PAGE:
Datavya, Dātavya: 11 definitions
Datavya means something in Buddhism, Pali, Hinduism, Sanskrit, Hindi. If you want to know the exact meaning, history, etymology or English translation of this term then check out the descriptions on this page. Add your comment or reference to a book if you want to contribute to this summary article.
Alternative spellings of this word include Datavy.
Purana and Itihasa (epic history)Source: archive.org: Shiva Purana - English Translation
Dātavya (दातव्य) refers to “that (permission) which shall be given”, according to the Śivapurāṇa 2.3.13 (“Śiva-Pārvatī dialogue”).—Accordingly, as Śiva said to Himācala (i.e., Himālaya): “O lord of mountains, here itself on your beautiful excellent ridge, I shall perform my penance showing to the world my real blissful form and nature. O lord of mountains, permission shall be given [i.e., dātavya] to me to perform penance. Without your permission it is not possible for me (or any one else) to perform any penance here”.
The Purana (पुराण, purāṇas) refers to Sanskrit literature preserving ancient India’s vast cultural history, including historical legends, religious ceremonies, various arts and sciences. The eighteen mahapuranas total over 400,000 shlokas (metrical couplets) and date to at least several centuries BCE.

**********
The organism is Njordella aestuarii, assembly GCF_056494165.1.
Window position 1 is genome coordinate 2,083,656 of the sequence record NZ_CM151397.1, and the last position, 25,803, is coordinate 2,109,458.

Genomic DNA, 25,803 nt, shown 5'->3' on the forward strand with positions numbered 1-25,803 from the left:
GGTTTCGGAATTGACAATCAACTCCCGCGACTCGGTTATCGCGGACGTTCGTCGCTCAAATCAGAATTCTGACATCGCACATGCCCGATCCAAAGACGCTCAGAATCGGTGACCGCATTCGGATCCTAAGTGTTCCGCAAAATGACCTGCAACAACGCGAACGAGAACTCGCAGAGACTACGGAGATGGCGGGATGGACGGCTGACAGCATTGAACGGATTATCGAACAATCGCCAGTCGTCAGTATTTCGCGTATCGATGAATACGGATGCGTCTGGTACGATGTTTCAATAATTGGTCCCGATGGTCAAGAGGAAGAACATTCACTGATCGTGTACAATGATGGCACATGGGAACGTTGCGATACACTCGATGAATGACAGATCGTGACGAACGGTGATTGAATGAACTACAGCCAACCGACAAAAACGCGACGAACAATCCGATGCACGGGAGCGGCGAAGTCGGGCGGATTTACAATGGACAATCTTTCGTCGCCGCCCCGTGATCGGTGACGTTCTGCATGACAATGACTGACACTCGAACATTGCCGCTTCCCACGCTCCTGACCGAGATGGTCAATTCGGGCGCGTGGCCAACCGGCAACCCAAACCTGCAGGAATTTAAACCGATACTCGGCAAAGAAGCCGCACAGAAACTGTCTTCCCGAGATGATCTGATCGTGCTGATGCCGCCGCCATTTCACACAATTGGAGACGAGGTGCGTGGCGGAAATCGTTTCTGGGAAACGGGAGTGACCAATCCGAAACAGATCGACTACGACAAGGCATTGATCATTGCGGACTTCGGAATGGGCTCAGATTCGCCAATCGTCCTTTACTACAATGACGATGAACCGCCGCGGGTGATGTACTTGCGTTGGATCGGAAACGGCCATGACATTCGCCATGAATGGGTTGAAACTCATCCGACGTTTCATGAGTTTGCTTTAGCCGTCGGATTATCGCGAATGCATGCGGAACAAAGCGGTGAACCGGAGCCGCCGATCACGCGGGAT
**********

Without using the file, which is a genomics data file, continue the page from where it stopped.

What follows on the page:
Mahayana (major branch of Buddhism)Source: De Gruyter: A Buddhist Ritual Manual on Agriculture
Dātavya (दातव्य) refers to “that which should be given” (as part of a pacification ritual), according to the Vajratuṇḍasamayakalparāja, an ancient Buddhist ritual manual on agriculture from the 5th-century (or earlier), containing various instructions for the Sangha to provide agriculture-related services to laypeople including rain-making, weather control and crop protection.—Accordingly, [As the Bhagavān teaches a pacification ritual]: “A pacification rite should be performed at four places in the field. [...] One should paint the glorious Buddha, Agastya Ṛṣi and Vajradhara and it should be mounted at the top of a flagstaff in an elevated place. Flowers and incense of offering should be given (dātavya). A stake made of khadira wood measuring eight aṅgulas should be [enchanted] a thousand times and driven into the ground on the top of a dwelling. [...]”.
Mahayana (महायान, mahāyāna) is a major branch of Buddhism focusing on the path of a Bodhisattva (spiritual aspirants/ enlightened beings). Extant literature is vast and primarely composed in the Sanskrit language. There are many sūtras of which some of the earliest are the various Prajñāpāramitā sūtras.
Languages of India and abroad
Sanskrit dictionarySource: DDSA: The practical Sanskrit-English dictionary
1) To be given.
3) To be restored or returned
4) To be given in marriage &c., see दा (dā).
-vyam The act of giving, gift, giving away; दातव्यस्य एव तद्रूपं यत् स्वत्वपरित्यागेन परस्वत्वापादनम् (dātavyasya eva tadrūpaṃ yat svatvaparityāgena parasvatvāpādanam) | ŚB. on MS.1.3.5.Source: Cologne Digital Sanskrit Dictionaries: Shabda-Sagara Sanskrit-English Dictionary
(-vyaḥ-vyā-vyaṃ) To be given, what may or ought to be given. E. dā to give, tavya aff.Source: Cologne Digital Sanskrit Dictionaries: Cappeller Sanskrit-English Dictionary